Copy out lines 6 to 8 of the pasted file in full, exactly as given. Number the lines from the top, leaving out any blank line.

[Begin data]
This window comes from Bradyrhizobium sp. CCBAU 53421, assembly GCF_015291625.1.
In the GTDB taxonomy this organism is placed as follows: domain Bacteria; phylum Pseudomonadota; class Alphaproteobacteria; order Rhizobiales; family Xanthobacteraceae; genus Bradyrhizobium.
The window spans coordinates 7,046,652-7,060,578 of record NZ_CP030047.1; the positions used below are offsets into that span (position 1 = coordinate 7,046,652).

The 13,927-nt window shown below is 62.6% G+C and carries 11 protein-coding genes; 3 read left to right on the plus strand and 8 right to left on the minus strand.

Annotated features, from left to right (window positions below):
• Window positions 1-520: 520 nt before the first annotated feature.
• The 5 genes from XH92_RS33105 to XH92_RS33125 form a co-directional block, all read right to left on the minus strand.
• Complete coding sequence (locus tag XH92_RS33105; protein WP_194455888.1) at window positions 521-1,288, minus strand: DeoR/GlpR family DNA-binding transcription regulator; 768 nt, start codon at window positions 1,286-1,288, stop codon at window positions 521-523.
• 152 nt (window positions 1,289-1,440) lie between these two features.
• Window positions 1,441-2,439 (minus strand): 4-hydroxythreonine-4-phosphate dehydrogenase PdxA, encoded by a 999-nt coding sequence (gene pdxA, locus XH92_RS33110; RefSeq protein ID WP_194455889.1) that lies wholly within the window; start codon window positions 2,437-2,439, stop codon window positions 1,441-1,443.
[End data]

• Window positions 1-520: 520 nt before the first annotated feature.
• The 5 genes from XH92_RS33105 to XH92_RS33125 form a co-directional block, all read right to left on the minus strand.
• Complete coding sequence (locus tag XH92_RS33105; protein WP_194455888.1) at window positions 521-1,288, minus strand: DeoR/GlpR family DNA-binding transcription regulator; 768 nt, start codon at window positions 1,286-1,288, stop codon at window positions 521-523.